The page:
Center Update
Center Delivers TC3 at "Community Works"
Frank Burnett, third from left, stands with Community Works participants

On Monday, March 2, Center subject-matter expert Frank Burnett and Center staffer Pat Greenfield delivered the Transit Core Competencies Curriculum (TC3) in Springfield, Massachusetts, as part of Community Works, a six-week workforce development program aimed at preparing qualified applicants for opportunities in the building trades and transportation industries. Through this multi-agency partnership of labor, management, government, colleges and universities, Community Works provides industry-recognized certifications, credentials, and training to low-income residents of the greater Springfield and Holyoke areas. Community Works focuses its outreach and training to work primarily with people of color, women, and disadvantaged young adults, creating career pathways into pre-apprenticeship and apprenticeship programs, and, ultimately, providing participants with family-sustaining careers and building economic vitality in Springfield and Holyoke.
For four years now, TC3 has been an integral part of the Community Works program. Using Frank's expertise as an IBEW Local 103 electrician, trainer, and signals maintainer at the Massachusetts Bay Transportation Authority (MBTA), he and Pat spent the morning session on TC3's Industry Overview as a vehicle to understand the history and operation of, and technological advancements in, public transportation, along with an in-depth exploration of career opportunities in the field. In the afternoon session, the group moved on to TC3's Workplace Relations module, using a series of transportation-based scenarios to examine the importance of teamwork, communication, professionalism, conflict resolution, and issues of diversity in the workplace.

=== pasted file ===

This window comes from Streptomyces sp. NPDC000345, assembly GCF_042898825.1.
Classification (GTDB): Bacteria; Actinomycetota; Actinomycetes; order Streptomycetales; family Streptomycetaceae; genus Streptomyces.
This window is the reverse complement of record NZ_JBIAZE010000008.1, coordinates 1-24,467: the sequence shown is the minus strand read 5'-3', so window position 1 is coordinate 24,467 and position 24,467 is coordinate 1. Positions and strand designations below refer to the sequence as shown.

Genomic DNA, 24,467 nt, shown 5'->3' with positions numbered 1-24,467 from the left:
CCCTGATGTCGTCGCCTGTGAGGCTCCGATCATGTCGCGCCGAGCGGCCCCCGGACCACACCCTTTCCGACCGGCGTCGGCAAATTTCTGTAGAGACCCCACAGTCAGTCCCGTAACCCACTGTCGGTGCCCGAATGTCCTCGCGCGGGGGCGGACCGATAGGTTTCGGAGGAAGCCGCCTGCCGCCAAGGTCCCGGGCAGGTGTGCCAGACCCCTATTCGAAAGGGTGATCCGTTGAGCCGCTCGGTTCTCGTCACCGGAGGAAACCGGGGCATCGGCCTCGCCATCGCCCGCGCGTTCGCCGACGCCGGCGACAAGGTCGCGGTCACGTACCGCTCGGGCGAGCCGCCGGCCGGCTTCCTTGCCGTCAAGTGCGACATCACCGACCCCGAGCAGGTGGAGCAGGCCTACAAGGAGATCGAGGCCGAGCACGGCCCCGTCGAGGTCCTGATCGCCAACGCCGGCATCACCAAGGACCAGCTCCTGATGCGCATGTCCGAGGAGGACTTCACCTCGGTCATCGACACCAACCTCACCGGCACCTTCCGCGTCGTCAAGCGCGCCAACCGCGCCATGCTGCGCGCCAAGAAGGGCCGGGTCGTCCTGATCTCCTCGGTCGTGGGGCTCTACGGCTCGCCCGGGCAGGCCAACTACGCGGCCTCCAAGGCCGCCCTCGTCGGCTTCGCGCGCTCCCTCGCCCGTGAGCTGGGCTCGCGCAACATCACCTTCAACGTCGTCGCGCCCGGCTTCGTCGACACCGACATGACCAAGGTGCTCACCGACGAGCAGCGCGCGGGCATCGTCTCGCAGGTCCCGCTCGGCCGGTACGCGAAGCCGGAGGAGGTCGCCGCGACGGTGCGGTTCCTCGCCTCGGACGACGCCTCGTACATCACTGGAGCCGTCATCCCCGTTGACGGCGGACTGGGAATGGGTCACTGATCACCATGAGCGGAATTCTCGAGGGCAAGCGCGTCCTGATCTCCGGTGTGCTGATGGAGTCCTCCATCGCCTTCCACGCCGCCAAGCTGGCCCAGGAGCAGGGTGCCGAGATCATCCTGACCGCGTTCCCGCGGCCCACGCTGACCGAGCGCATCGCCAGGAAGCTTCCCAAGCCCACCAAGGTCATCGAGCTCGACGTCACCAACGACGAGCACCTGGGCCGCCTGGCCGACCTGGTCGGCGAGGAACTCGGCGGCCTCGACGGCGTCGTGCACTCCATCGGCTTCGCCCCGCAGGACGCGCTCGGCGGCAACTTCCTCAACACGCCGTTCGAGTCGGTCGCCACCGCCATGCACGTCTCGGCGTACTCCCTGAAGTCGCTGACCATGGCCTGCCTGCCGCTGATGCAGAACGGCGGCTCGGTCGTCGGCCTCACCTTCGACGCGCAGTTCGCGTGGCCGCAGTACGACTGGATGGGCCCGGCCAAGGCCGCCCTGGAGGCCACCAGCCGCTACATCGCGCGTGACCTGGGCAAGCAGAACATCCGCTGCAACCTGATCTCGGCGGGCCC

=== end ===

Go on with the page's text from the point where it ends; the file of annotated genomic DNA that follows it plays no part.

If you are interested in learning more about TC3 and how it can be used by your organization, please contact Pat Greenfield at
Public Transportation
Next City - March 9, 2020
Those who are planning for buses, trains, bikes or cars are having equity impacts whether they know it or not. Access to transit affects access to jobs, income, and even upward mobility. But these impacts are not just limited to a paycheck. Low-income neighborhoods and communities of color experience higher traffic deaths and injuries than their richer white counterparts, due to poor infrastructure, increased traffic exposure and driver bias. Wherever you look, poor people and people of color are at a greater risk of serious harm. In short, transportation planning without equity is a road to nowhere.
The Verge - March 9, 2020
While each city develops its own plan based on its own unique needs, there are broad similarities. That includes ramping up regularly scheduled cleanings and making regular announcements to staff and riders about best practices to protect themselves and others. It may also involve freeing up extra money to buy more protective supplies, like face masks and gloves, for transit workers. "Every system has employees who are trained on how to handle bodily fluids, so it's about logical preventative steps," Chitwood said.
Streetsblog - March 5, 2020